—Principal Pamela Gildersleeve-Hernandez, San Antonio USD
Setting the Tone for a Campus Community
The impact on the school’s community is at the forefront of every decision Principal Hernandez makes, whether it’s combining classes or rearranging the staff lounge. While telling us about her time as principal, she beams brightest when praising her team of teachers, office administrators, guidance counselors, and custodial staff. “Everybody has each other’s back all of the time. Nobody hesitates—we’re a team. And when we take care of each other, it’s good for the kids.”
“Despite the challenges of working in a small district, and wearing many hats, Mrs. Hernandez continues to grow as a learner, as well as a leader. She attends as many conferences as possible with us, and makes every effort to provide team-building opportunities.”
—Diane Stensrud, teacher at San Antonio USD
Making sure that teachers enjoy their jobs produces a huge impact on the students. Teachers have piloted dynamic initiatives to foster a stronger reading culture at the school, using Bitmojis to show themselves immersed in books. “When my team brings me these ideas, it just puts me in a really nice place. I get to say, ‘yes, that’s it!’”
Accelerating Learning with Technology
At San Antonio Union School District, technology is used to accelerate learning and show students their own impact on the larger world. With the Future Ready initiative, students learn about workforce opportunities that feed their interests and benefit their local community. “We connected with a NASA astronaut on Twitter, and he ended up being part of our summer STEM program — how cool is that?!”
One last time, Principal Pam invites her neighbors to take a seat in her classroom garage — although by now, she has upgraded to a podium. When asked for advice to give other school leaders trying to give technology a resonant role in their community, she offers one word, “Perseverance.”
In addition to a lack of funding and late adopters, educators who advocate for technology are also fighting against public perception: it can’t be a good thing that we are so connected to devices all the time. Can it?
Principal Hernandez recommends listening to people’s concerns, and bringing information and experience to annul them. “We need to look at it more closely, and rely on partnerships with people — even those that may be pushing back on something that we want to move forward quickly.”
When embarking on a new technology initiative, the first step is to align on the vision, the purpose, and the goal you wish to achieve. Technology can make processes more efficient, but only when they are appropriately matched to a need. Ultimately, success comes from communication: to parents, teachers, pilots, and leaders. “It’s really important that every voice is heard,” Principal Hernandez says.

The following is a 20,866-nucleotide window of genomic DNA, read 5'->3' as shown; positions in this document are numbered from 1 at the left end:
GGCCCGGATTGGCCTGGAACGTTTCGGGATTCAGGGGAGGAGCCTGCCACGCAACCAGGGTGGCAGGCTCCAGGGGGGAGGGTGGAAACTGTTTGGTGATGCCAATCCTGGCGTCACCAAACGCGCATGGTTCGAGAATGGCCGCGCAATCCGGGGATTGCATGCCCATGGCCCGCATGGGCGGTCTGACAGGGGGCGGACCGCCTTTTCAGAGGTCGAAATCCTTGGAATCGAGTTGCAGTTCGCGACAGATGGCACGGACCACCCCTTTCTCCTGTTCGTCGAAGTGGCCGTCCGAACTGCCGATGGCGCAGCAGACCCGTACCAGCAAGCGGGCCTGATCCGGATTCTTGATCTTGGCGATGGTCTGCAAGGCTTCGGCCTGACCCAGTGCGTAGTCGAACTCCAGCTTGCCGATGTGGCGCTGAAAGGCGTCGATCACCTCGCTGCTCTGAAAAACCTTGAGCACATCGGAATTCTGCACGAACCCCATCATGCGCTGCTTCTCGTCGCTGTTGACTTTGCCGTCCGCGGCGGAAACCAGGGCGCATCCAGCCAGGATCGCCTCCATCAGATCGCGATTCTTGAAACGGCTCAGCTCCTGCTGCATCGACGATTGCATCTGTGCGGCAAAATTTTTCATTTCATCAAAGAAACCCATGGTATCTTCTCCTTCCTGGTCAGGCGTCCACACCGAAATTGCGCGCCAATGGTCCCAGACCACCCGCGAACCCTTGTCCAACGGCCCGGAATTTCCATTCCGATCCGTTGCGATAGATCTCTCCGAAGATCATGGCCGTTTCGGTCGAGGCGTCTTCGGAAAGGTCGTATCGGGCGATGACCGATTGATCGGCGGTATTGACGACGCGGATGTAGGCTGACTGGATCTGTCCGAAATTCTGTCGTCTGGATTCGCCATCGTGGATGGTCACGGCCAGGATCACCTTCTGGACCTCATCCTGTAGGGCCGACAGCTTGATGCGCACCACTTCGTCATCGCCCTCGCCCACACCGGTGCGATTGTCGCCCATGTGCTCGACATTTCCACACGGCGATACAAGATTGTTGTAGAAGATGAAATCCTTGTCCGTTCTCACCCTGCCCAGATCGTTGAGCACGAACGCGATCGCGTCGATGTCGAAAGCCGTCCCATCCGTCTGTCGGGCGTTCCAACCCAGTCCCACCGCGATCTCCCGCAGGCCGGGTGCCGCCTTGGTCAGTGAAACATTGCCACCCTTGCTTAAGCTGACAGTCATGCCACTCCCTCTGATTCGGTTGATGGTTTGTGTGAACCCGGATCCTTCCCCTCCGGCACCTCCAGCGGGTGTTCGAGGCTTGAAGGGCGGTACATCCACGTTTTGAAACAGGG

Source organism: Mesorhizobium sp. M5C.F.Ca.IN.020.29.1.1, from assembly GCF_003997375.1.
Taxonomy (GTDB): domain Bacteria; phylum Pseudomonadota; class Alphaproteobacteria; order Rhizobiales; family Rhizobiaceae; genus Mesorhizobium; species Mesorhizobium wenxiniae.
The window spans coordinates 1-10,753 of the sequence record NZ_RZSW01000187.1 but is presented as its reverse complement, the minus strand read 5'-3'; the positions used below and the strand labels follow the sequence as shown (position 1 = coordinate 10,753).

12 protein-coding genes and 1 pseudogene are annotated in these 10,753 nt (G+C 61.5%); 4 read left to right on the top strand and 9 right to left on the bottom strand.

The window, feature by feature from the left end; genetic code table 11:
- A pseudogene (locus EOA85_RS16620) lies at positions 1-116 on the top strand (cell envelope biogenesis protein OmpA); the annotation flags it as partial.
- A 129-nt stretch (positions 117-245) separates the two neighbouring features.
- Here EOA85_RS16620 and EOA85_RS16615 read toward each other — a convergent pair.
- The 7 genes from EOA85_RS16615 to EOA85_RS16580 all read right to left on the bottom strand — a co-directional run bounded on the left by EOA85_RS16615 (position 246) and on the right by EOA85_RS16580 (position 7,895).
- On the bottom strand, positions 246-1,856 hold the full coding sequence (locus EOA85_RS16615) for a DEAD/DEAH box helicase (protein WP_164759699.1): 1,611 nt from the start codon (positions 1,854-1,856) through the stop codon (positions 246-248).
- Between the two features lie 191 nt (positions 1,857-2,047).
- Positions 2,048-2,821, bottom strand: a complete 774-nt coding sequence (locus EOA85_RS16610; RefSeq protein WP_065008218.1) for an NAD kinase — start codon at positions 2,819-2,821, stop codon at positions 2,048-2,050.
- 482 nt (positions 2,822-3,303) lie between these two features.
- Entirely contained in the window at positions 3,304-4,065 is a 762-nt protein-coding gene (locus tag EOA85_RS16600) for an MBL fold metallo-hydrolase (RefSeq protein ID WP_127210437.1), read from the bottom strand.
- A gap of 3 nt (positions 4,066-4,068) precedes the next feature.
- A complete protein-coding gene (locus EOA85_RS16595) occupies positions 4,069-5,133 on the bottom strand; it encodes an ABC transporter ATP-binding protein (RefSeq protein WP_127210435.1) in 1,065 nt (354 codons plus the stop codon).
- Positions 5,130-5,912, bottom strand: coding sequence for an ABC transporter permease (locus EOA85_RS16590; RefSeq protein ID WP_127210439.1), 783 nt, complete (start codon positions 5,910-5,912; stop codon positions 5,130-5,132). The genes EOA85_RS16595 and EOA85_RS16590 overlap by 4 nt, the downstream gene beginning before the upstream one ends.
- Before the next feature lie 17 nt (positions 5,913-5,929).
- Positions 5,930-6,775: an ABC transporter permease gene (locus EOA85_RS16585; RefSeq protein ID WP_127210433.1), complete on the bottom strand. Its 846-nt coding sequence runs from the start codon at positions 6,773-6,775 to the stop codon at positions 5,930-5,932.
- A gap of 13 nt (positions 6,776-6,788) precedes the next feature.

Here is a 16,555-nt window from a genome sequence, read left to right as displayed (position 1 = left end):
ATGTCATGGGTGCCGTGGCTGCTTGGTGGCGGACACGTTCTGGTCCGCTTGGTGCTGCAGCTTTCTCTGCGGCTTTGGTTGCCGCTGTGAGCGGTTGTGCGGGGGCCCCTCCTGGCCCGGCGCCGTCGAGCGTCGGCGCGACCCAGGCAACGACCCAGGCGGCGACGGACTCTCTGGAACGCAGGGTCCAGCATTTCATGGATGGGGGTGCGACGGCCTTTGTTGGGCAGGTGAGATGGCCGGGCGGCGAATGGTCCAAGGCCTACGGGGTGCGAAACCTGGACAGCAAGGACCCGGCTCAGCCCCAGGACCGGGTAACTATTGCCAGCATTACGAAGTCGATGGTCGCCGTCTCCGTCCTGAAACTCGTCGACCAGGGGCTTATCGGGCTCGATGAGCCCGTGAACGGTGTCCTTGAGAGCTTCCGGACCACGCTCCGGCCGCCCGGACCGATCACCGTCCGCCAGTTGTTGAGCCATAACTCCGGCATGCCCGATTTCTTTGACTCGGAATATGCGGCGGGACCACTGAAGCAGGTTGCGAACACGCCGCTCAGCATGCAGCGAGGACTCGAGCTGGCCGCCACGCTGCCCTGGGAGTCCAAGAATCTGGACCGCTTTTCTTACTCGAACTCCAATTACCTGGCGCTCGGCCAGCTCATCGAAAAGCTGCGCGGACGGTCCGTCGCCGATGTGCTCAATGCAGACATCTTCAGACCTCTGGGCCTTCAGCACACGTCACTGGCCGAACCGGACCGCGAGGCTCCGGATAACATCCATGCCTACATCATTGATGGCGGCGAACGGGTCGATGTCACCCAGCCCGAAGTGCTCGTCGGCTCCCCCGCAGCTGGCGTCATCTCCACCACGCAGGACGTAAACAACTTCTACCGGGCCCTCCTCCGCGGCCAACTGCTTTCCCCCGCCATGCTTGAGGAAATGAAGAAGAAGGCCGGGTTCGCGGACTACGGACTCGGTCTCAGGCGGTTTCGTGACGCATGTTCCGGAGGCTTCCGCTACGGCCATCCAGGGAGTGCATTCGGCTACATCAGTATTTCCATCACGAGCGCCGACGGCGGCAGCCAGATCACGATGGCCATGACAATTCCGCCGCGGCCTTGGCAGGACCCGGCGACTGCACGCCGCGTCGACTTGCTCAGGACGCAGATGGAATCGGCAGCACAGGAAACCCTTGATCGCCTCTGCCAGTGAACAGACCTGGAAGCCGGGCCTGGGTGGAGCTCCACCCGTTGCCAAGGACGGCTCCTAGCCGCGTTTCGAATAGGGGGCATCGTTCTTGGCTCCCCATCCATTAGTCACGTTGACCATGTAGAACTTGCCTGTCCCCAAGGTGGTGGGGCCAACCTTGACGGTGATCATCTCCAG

“Mrs. Hernandez continually seeks to better herself by reading, attending conferences, and taking classes—both to remain current, and to push the boundaries of education. She is an inspiration to me!”
—Diane Stensrud, teacher at San Antonio USD
Using technology to enhance education has been a lifelong passion for Principal Pam—so much so that it has inspired her to take the next step in her career. In March 2019, Mrs. Gildersleeve-Hernandez was named the Executive Director of CUE (formerly Computer-Using Educators, founded in 1978). Check out her blog here, and tweet her a congratulations using the handle @pgilders!
Recap: What Makes a Star School Leader?
Great school leaders empower their teachers. What teachers do is one of the most difficult, and often thankless jobs. And while we all agree that teachers are the true heroes of every school system, it takes a special kind of leader to enable their teachers with the right support to focus on the important things. Like teaching.
The Star School Leader rubric stands on three pillars, hanging from one common theme:
- Empowering others by setting a positive attitude, culture, and environment.
- Empowering others with the right use of technology as a means and not an end.
- Empowering others through supportive coaching and access to professional development.
To read about the rest of the Star School Leaders, visit our recipient announcement page.
More From the Star School Leader Series
Principal Tamara Jones-Jackson sees teaching as a relationship: “You’ll never be able to get through to anyone if you don’t have that [first].”
Principal Corey Crochet’s passion for learning has followed him from school yards to construction sites and back again. Read about what keeps him motivated.
In the sixth of our Star School Leader Spotlights, Principal Carol Leveillee shares her tips for supporting collaboration and skill development.